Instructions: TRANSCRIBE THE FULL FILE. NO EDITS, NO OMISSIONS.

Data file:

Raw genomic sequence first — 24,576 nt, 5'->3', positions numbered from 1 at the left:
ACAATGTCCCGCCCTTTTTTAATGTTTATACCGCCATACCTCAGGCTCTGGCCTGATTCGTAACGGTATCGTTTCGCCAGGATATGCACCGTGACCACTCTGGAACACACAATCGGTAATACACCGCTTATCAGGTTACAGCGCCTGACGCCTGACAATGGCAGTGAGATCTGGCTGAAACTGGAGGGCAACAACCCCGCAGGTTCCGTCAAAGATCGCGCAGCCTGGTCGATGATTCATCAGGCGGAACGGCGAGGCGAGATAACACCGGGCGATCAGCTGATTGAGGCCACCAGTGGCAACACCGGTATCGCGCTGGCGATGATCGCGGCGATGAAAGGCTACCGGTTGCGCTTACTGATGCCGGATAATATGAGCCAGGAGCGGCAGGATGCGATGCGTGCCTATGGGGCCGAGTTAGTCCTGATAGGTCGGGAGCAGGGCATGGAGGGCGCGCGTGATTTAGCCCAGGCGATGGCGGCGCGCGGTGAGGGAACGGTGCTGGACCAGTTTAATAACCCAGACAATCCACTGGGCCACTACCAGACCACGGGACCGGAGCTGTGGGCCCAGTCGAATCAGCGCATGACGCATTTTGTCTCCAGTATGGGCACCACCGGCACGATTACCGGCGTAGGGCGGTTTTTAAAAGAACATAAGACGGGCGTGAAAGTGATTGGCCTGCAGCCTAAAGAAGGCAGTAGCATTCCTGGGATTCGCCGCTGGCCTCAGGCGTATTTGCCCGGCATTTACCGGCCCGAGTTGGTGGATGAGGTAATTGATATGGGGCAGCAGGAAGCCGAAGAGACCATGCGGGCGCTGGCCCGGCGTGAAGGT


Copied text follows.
Raw genomic sequence first — 24,576 nt, 5'->3', positions numbered from 1 at the left:
ACAATGTCCCGCCCTTTTTTAATGTTTATACCGCCATACCTCAGGCTCTGGCCTGATTCGTAACGGTATCGTTTCGCCAGGATATGCACCGTGACCACTCTGGAACACACAATCGGTAATACACCGCTTATCAGGTTACAGCGCCTGACGCCTGACAATGGCAGTGAGATCTGGCTGAAACTGGAGGGCAACAACCCCGCAGGTTCCGTCAAAGATCGCGCAGCCTGGTCGATGATTCATCAGGCGGAACGGCGAGGCGAGATAACACCGGGCGATCAGCTGATTGAGGCCACCAGTGGCAACACCGGTATCGCGCTGGCGATGATCGCGGCGATGAAAGGCTACCGGTTGCGCTTACTGATGCCGGATAATATGAGCCAGGAGCGGCAGGATGCGATGCGTGCCTATGGGGCCGAGTTAGTCCTGATAGGTCGGGAGCAGGGCATGGAGGGCGCGCGTGATTTAGCCCAGGCGATGGCGGCGCGCGGTGAGGGAACGGTGCTGGACCAGTTTAATAACCCAGACAATCCACTGGGCCACTACCAGACCACGGGACCGGAGCTGTGGGCCCAGTCGAATCAGCGCATGACGCATTTTGTCTCCAGTATGGGCACCACCGGCACGATTACCGGCGTAGGGCGGTTTTTAAAAGAACATAAGACGGGCGTGAAAGTGATTGGCCTGCAGCCTAAAGAAGGCAGTAGCATTCCTGGGATTCGCCGCTGGCCTCAGGCGTATTTGCCCGGCATTTACCGGCCCGAGTTGGTGGATGAGGTAATTGATATGGGGCAGCAGGAAGCCGAAGAGACCATGCGGGCGCTGGCCCGGCGTGAAGGT